Radiation therapy after high-dose chemotherapy with peripheral blood stem cell support for high-risk breast cancer
Moreno M, Azinovic I, López-Picazo JM, Aramendía JM, Martínez-Monge R, Beltrán C, Aristu JJ, Rebollo J, Martín Algarra S, Fernández O, Brugarolas A.
Department of Radiation Oncology, Clínica Universitaria, University of Navarre, Pamplona, Navarre, Spain.
Multidisciplinary treatment in high-risk breast cancer improves survival and local control. The feasibility and patterns of failure after several induction and high-dose consolidation regimens of chemotherapy were evaluated in this study. Between November 1990 and January 1997, 65 patients with histologically proven breast cancer American Joint Committee on Cancer stages II-III with four or more axillary lymph nodes positive or locally advanced breast cancer underwent high-dose chemotherapy (HDC) with peripheral stem cell support after surgery and induction chemotherapy.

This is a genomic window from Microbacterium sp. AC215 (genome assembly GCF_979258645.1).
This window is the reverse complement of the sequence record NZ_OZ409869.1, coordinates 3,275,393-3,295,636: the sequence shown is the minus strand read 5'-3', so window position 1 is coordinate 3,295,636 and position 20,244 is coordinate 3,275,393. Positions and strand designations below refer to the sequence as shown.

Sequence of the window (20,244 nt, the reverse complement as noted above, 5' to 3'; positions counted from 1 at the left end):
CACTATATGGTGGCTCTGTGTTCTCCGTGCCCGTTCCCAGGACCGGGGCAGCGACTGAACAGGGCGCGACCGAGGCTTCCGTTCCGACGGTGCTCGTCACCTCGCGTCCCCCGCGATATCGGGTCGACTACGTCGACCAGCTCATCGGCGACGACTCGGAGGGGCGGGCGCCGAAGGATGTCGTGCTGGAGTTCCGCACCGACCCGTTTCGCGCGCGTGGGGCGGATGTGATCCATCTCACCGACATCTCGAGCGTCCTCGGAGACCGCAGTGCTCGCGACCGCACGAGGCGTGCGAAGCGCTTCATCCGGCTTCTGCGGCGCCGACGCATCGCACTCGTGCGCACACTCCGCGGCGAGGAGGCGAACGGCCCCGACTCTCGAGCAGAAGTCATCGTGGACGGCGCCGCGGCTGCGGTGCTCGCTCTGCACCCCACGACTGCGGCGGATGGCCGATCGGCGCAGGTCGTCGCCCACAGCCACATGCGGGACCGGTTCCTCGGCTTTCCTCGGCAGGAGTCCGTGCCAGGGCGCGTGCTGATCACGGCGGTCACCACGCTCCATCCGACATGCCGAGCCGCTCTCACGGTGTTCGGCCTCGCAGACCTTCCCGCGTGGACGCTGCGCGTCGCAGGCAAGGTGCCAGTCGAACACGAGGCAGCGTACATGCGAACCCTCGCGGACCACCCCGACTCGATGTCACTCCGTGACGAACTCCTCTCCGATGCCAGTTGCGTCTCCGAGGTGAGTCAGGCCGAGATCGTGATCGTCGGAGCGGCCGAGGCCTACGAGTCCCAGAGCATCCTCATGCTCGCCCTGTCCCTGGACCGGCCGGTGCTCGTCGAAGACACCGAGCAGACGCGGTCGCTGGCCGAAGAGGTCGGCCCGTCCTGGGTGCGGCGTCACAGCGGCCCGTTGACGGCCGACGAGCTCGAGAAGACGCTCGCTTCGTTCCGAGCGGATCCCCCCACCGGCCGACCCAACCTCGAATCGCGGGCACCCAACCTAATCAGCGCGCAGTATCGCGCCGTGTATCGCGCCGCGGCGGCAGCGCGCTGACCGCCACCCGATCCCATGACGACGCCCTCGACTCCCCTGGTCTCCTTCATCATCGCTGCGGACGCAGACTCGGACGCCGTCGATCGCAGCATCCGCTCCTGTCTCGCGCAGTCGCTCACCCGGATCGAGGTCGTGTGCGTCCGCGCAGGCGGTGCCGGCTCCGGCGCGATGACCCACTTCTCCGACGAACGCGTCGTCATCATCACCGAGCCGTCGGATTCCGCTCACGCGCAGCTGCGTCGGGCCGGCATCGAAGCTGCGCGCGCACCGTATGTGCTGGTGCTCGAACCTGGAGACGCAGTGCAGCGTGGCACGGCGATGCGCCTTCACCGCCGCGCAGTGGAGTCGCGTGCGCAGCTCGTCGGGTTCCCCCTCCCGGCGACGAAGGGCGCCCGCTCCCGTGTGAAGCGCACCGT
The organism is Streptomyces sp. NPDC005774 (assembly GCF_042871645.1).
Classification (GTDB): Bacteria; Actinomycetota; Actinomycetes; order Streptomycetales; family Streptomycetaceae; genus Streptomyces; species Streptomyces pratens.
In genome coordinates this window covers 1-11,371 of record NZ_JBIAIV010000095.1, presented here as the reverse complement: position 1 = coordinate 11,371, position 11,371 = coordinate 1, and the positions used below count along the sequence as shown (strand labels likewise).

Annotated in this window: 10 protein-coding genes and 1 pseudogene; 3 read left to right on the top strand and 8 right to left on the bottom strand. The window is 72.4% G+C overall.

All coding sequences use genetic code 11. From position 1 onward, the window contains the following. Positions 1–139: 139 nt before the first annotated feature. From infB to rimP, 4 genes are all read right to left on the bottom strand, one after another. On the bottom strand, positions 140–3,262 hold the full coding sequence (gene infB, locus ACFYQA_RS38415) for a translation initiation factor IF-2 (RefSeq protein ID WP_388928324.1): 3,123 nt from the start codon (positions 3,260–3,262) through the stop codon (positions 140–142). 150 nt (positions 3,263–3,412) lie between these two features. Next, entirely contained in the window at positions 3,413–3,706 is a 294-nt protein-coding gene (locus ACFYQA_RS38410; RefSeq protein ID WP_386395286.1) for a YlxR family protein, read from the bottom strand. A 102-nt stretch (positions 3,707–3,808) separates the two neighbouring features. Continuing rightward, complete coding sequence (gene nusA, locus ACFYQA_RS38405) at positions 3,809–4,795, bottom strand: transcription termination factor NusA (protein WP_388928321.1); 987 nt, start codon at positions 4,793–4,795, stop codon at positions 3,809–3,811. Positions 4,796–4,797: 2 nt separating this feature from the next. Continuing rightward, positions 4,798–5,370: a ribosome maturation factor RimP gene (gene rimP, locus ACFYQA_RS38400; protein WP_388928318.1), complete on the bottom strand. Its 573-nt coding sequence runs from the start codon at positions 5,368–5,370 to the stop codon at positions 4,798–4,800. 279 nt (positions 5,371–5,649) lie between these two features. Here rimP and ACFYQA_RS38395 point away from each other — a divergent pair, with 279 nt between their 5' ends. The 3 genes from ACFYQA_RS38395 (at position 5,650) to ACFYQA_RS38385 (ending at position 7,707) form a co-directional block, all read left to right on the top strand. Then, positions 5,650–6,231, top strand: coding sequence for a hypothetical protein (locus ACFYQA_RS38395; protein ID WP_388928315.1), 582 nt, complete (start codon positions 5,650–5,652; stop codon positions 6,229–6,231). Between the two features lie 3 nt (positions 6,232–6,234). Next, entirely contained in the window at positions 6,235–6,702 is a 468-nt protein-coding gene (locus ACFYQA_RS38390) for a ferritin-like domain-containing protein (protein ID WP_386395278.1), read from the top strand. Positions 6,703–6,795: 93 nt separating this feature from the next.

All patients were subsequently treated with radiotherapy (up to total doses of 50-60 Gy), which included the ipsilateral axilla and supraclavicular fossa and the chest wall or breast. A minimum follow-up period of 2 years from the completion of radiotherapy was required for analysis. Local control (LC), disease-free survival (DFS), overall survival (OS), and toxicity were evaluated. With a median follow-up of 62 months (range: 32-107 months), LC was 89%, and 5-year OS and DFS were 78% and 63%, respectively. Symptomatic pneumonitis developed in six patients (9%); only one patient had her radiotherapy interrupted because of hematologic toxicity.
No treatment-related mortality was observed. Radiation therapy after HDC provides excellent local control rates without excessive toxicity. Delaying the start of irradiation until recovery from HDC does not seem to increase local failure rates.
CITATION Am J Clin Oncol. 2002 Aug;25(4):347-53.